Opinion: Time to revisit the Trident debate

In the coming leadership campaign, I would like to see a revisiting of the replacement of Trident debate where the party settled on a policy of fudge. Reluctantly I have to accept that we cannot do this before the next general election, but I am sure that whoever wins will be leader for at least the next two general elections, and he will have a big say in how the policy develops.

I believe that the current fudge of a policy gave the SNP a stick to beat us with in the last Scottish elections – and for them it worked. I admit that to say so suits my own personal agenda, since I believe that replacing Trident is a colossal waste of money, but the evidence is there all the same. And many Scottish Lib Dem activists I met in the Brighton conference say so as well.

So which of those standing for the leadership are more likely to suggest that we should NOT replace Trident?

Well for now I very much doubt that any will be able to say. They have to support existing policy. This is a policy that gives everyone the freedom to say almost whatever they like. They could all easily say “The policy of the Liberal Democrats is that we should not replace Trident now, but of course after the next general election we will have a better idea of the threats facing the UK and we can look again at what policy will be best for securing our future”.

All options open then. But whoever we elect now will push their preferred policy in the future, and we have no way of knowing what it is.

* Geoffrey Payne is secretary of Hackney Liberal Democrats.

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This entry was posted in Op-eds.


  • Absolutely agree!!!!!!!

  • Martin Land 17th Oct '07 - 8:11pm

    Geoffrey, no it’s not time to re-visit the Trident Debate; it’s never time to visit the Trident Debate. There is no way we will be in government before the twiddly bits that go bang are stuck on the other bit that goes whoosh, so can we let the Tory Twins, Gordan and David dance on this particular pinhead and discuss what we are going to do about the things we can actually do something about or where we can genuinely influence the course of events, please!

  • Peter Bancroft 17th Oct '07 - 9:21pm

    I’m not sure that I understand the reason that we need to go over this one again.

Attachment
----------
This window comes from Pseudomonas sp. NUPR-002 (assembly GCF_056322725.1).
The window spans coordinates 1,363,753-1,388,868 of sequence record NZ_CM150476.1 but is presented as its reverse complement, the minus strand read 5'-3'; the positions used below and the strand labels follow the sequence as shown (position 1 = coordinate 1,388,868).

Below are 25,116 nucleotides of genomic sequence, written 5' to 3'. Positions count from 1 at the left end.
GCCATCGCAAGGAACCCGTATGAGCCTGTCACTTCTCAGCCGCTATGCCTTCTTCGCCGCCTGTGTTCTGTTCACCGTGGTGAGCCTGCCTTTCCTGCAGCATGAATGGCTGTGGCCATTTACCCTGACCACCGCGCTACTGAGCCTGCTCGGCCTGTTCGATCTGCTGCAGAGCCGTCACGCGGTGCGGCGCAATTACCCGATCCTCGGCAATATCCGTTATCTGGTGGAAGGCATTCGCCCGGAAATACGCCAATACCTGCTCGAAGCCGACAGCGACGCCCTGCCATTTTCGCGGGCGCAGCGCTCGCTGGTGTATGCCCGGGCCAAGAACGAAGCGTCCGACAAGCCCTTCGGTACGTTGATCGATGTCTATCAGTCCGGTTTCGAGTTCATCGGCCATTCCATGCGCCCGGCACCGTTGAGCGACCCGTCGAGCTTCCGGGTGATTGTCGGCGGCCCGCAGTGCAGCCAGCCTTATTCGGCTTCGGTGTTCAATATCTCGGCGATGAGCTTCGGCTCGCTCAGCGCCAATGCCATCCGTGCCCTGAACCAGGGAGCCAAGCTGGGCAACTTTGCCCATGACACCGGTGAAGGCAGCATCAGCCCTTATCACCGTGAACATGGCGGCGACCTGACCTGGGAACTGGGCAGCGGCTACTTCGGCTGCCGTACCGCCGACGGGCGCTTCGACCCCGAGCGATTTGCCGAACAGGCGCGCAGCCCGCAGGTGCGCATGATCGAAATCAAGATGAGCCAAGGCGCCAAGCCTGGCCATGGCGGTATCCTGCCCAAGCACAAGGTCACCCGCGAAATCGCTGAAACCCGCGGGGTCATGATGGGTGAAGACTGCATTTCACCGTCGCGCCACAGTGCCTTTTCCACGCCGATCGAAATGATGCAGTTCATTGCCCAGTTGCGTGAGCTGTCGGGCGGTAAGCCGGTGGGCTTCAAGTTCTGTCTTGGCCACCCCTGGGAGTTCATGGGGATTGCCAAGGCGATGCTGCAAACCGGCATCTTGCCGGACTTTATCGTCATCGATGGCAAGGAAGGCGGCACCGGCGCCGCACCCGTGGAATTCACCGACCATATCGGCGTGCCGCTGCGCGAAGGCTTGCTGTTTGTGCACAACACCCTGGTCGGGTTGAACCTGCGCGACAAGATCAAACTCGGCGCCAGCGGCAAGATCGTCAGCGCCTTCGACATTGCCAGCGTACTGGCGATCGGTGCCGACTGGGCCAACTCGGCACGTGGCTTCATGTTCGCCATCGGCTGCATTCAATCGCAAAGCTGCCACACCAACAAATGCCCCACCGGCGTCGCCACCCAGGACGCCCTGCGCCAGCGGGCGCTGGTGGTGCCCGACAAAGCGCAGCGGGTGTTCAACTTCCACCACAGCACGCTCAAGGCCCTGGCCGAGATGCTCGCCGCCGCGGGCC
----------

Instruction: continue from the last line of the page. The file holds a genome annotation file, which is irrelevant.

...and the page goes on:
Conference recently took a vote and this was what they decided. I’m not aware of any new developments here, so is it anything other than those who lost the vote just disagreeing with it?

    Presumably other people who disagree with other votes then could say the same things about whatever it is that they disagree with.

  • 1.Stop it please!

    2&3. spot on!

  • Geoffrey Payne 17th Oct '07 - 10:05pm

    Yes it is confusing. I am asking for a debate on a policy that cannot change because it is too late. We already have one, albeit one that lost us votes to the SNP in the last Scottish elections.
    Maybe in the light of that we can have one?
    It would be a huge risk for anyone who does, so it probably won’t happen.
    That in itself makes the leadership contest more like a beauty contest; how do you disagree on policy, ie the kind of party we are going to be?
    It is said that Webb, Clegg and Huhne are virtually identical in what they believe, yet some of us know that is probably not the case. Otherwise how can so many get so worked up about it?

  • A voice from Lothian 17th Oct '07 - 10:13pm

    Re 2. We will really need a policy after the Non Proliferation negotiations and it will need to include more options that (a) Trident II and (b) no nuclear weapons after Trident I. We will need to consider (and hopefully be able to rule out as a result of a treaty) (c) small scale very small number nucs and (d) posses and store and not deploy. So lets not do a discussion now.

  • Tristan, I know Geoff well, and I can assure you he has been a committed unilateralist for the last 92 years, in fact preceding the detonation of the first nuclear bomb by some thirty odd years.

    I was under the impression from our acting leader on News 24 the day Ming went that he’d instantly and unilaterally changed the policy – I’d swear he said “we are against nuclear weapons”, though he may well have meant “nuclear power”.

    I think the best argument against replacing Trident has to be “it’s a waste of a humungous amount of money”

    Think what we could do with that cash – schools, hospitals, renewable energy investment, abolish tuition fees (obviously not all of these)

  • Geoffrey Payne 20th Oct '07 - 9:54am

    Thank you Eastender.
    I would clarify that it is not even a matter of being unilateralist. Jo Grimond led the party in it’s opposition to an independent nuclear deterrent because it was the case of the UK unilaterally having nuclear weapons, ie not under the control of NATO. I would have thought “liberals” such as Tristan who want the party to embrace the Thatcherite economics would welcome the opportunity to cut state spending.

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